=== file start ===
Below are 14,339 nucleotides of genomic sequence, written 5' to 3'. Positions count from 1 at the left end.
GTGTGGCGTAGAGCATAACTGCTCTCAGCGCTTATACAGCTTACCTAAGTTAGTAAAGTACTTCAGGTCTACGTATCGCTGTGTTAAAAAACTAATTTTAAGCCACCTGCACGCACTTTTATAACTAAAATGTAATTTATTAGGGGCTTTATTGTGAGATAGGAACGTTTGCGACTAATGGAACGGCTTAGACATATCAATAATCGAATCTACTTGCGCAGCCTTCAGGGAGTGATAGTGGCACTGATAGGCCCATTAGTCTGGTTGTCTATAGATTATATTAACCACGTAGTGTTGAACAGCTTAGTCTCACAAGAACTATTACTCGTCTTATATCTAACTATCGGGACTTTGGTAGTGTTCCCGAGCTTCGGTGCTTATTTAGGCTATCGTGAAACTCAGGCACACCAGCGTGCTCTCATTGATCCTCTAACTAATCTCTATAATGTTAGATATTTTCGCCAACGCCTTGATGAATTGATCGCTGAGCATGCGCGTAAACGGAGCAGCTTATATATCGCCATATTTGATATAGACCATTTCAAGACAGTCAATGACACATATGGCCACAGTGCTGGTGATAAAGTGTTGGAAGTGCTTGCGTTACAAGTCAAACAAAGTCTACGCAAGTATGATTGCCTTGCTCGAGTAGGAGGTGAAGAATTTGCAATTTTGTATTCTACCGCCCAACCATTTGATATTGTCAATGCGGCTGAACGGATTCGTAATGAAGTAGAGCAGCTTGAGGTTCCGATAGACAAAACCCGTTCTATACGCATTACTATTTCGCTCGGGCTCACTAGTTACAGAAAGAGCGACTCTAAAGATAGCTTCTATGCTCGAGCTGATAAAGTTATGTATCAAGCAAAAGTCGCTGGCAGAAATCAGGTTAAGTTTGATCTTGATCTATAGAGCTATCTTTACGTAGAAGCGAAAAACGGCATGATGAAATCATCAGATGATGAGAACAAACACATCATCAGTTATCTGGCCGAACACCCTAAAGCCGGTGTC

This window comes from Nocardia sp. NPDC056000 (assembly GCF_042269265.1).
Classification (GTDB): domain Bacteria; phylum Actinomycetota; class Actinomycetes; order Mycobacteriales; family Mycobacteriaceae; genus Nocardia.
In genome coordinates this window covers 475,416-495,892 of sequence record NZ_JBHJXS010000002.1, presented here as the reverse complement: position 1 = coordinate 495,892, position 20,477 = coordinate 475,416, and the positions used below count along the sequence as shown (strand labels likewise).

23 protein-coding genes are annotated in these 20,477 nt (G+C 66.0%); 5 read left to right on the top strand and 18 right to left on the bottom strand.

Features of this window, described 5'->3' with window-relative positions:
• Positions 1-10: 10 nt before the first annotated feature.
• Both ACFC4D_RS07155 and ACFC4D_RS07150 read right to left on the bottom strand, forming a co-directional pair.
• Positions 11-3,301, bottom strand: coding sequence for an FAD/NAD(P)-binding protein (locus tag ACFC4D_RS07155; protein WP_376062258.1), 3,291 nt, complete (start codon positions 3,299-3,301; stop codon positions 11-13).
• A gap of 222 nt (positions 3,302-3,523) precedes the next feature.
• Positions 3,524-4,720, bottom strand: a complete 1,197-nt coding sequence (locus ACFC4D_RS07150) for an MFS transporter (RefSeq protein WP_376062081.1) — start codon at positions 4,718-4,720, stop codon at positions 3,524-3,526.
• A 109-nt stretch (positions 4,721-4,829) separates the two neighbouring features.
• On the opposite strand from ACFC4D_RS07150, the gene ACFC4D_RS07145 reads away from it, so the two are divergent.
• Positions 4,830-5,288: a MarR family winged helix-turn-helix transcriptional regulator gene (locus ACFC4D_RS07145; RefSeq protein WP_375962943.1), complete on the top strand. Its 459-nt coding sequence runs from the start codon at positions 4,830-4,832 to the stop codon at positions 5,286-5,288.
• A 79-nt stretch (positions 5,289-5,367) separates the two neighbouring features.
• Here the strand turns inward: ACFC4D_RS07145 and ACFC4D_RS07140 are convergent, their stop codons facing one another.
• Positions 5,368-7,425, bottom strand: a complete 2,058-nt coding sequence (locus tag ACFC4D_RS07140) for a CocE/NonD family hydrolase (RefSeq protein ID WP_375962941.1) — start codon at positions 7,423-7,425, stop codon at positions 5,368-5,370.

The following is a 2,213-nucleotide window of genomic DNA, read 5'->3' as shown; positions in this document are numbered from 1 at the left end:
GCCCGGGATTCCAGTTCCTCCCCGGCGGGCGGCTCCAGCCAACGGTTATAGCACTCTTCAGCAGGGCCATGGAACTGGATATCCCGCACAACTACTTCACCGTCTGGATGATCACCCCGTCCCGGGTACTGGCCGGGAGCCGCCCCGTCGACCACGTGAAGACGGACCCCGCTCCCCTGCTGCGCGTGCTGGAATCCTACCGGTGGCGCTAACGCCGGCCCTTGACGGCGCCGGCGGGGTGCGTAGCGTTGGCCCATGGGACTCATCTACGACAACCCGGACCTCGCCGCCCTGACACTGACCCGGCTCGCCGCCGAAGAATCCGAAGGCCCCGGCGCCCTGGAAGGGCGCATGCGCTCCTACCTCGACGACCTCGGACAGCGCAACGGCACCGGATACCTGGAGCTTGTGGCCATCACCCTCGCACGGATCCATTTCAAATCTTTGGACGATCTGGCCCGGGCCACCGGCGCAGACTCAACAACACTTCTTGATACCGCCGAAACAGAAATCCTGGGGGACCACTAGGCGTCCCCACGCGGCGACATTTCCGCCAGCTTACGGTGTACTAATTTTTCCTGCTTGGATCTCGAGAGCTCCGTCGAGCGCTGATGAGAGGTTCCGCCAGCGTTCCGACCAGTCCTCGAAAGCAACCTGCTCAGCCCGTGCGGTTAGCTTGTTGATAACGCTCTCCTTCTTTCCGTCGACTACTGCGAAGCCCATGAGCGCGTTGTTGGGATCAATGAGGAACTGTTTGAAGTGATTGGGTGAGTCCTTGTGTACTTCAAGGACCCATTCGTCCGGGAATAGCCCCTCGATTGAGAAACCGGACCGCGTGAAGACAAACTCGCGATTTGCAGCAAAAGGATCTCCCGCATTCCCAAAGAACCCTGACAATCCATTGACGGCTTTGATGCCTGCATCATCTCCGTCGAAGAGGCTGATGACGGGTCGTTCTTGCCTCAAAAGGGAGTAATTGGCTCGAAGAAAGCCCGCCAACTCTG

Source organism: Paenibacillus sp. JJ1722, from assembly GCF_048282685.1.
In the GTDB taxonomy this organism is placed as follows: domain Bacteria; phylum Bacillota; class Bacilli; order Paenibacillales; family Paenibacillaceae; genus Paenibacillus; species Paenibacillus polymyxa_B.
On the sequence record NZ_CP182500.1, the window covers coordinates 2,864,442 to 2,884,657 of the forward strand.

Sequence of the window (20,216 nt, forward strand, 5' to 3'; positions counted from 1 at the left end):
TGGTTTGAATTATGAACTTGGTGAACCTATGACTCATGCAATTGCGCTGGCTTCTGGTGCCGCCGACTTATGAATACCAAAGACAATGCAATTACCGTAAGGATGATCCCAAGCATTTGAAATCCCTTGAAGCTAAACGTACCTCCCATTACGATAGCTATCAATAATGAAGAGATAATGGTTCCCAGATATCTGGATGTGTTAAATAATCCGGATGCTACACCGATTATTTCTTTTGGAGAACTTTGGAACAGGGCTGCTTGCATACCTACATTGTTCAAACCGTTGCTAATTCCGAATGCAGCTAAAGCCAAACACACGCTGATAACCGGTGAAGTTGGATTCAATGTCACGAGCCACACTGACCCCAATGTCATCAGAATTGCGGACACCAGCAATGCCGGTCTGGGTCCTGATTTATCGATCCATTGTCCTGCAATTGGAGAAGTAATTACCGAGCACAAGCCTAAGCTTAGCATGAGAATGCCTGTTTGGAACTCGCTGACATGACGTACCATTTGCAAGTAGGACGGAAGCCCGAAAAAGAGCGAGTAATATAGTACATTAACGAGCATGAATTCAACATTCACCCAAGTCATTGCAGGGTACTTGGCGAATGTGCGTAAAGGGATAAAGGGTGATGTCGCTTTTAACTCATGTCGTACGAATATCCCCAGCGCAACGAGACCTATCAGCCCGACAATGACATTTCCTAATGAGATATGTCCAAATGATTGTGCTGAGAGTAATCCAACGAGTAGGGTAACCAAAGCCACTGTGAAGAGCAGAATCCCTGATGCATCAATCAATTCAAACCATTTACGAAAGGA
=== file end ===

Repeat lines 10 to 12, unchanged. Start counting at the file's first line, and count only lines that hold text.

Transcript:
• Positions 11-3,301, bottom strand: coding sequence for an FAD/NAD(P)-binding protein (locus tag ACFC4D_RS07155; protein WP_376062258.1), 3,291 nt, complete (start codon positions 3,299-3,301; stop codon positions 11-13).
• A gap of 222 nt (positions 3,302-3,523) precedes the next feature.
• Positions 3,524-4,720, bottom strand: a complete 1,197-nt coding sequence (locus ACFC4D_RS07150) for an MFS transporter (RefSeq protein WP_376062081.1) — start codon at positions 4,718-4,720, stop codon at positions 3,524-3,526.